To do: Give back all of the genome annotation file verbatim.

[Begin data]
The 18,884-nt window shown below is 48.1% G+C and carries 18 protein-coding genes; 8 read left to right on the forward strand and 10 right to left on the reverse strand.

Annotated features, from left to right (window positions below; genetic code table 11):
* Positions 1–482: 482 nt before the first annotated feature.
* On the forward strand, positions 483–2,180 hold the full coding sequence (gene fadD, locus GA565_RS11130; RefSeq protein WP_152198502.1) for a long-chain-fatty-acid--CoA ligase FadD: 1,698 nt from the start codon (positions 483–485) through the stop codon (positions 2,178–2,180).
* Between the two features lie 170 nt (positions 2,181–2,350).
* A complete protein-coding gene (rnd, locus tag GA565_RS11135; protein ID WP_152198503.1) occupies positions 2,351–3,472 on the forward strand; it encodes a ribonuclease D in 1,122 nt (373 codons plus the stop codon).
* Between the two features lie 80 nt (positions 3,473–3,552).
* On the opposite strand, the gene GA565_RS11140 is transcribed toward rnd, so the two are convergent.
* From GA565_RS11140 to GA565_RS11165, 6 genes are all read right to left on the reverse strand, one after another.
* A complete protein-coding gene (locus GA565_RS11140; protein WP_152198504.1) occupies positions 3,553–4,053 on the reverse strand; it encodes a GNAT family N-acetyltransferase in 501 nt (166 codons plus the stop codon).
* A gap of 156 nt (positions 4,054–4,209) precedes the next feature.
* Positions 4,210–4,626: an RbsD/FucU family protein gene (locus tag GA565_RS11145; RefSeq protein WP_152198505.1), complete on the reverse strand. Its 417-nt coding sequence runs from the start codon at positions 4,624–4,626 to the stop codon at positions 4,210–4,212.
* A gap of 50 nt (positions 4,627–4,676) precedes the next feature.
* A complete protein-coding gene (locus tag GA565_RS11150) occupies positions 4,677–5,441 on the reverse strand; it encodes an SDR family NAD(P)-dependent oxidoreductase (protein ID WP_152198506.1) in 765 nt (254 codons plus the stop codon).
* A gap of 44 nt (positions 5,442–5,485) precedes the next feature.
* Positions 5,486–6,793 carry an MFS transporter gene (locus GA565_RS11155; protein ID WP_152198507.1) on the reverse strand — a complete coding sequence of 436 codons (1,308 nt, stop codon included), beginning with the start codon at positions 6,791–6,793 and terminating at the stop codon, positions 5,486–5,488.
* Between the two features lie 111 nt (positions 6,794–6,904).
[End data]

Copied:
The 18,884-nt window shown below is 48.1% G+C and carries 18 protein-coding genes; 8 read left to right on the forward strand and 10 right to left on the reverse strand.

Annotated features, from left to right (window positions below; genetic code table 11):
* Positions 1–482: 482 nt before the first annotated feature.
* On the forward strand, positions 483–2,180 hold the full coding sequence (gene fadD, locus GA565_RS11130; RefSeq protein WP_152198502.1) for a long-chain-fatty-acid--CoA ligase FadD: 1,698 nt from the start codon (positions 483–485) through the stop codon (positions 2,178–2,180).
* Between the two features lie 170 nt (positions 2,181–2,350).
* A complete protein-coding gene (rnd, locus tag GA565_RS11135; protein ID WP_152198503.1) occupies positions 2,351–3,472 on the forward strand; it encodes a ribonuclease D in 1,122 nt (373 codons plus the stop codon).
* Between the two features lie 80 nt (positions 3,473–3,552).
* On the opposite strand, the gene GA565_RS11140 is transcribed toward rnd, so the two are convergent.
* From GA565_RS11140 to GA565_RS11165, 6 genes are all read right to left on the reverse strand, one after another.
* A complete protein-coding gene (locus GA565_RS11140; protein WP_152198504.1) occupies positions 3,553–4,053 on the reverse strand; it encodes a GNAT family N-acetyltransferase in 501 nt (166 codons plus the stop codon).
* A gap of 156 nt (positions 4,054–4,209) precedes the next feature.
* Positions 4,210–4,626: an RbsD/FucU family protein gene (locus tag GA565_RS11145; RefSeq protein WP_152198505.1), complete on the reverse strand. Its 417-nt coding sequence runs from the start codon at positions 4,624–4,626 to the stop codon at positions 4,210–4,212.
* A gap of 50 nt (positions 4,627–4,676) precedes the next feature.
* A complete protein-coding gene (locus tag GA565_RS11150) occupies positions 4,677–5,441 on the reverse strand; it encodes an SDR family NAD(P)-dependent oxidoreductase (protein ID WP_152198506.1) in 765 nt (254 codons plus the stop codon).
* A gap of 44 nt (positions 5,442–5,485) precedes the next feature.
* Positions 5,486–6,793 carry an MFS transporter gene (locus GA565_RS11155; protein ID WP_152198507.1) on the reverse strand — a complete coding sequence of 436 codons (1,308 nt, stop codon included), beginning with the start codon at positions 6,791–6,793 and terminating at the stop codon, positions 5,486–5,488.
* Between the two features lie 111 nt (positions 6,794–6,904).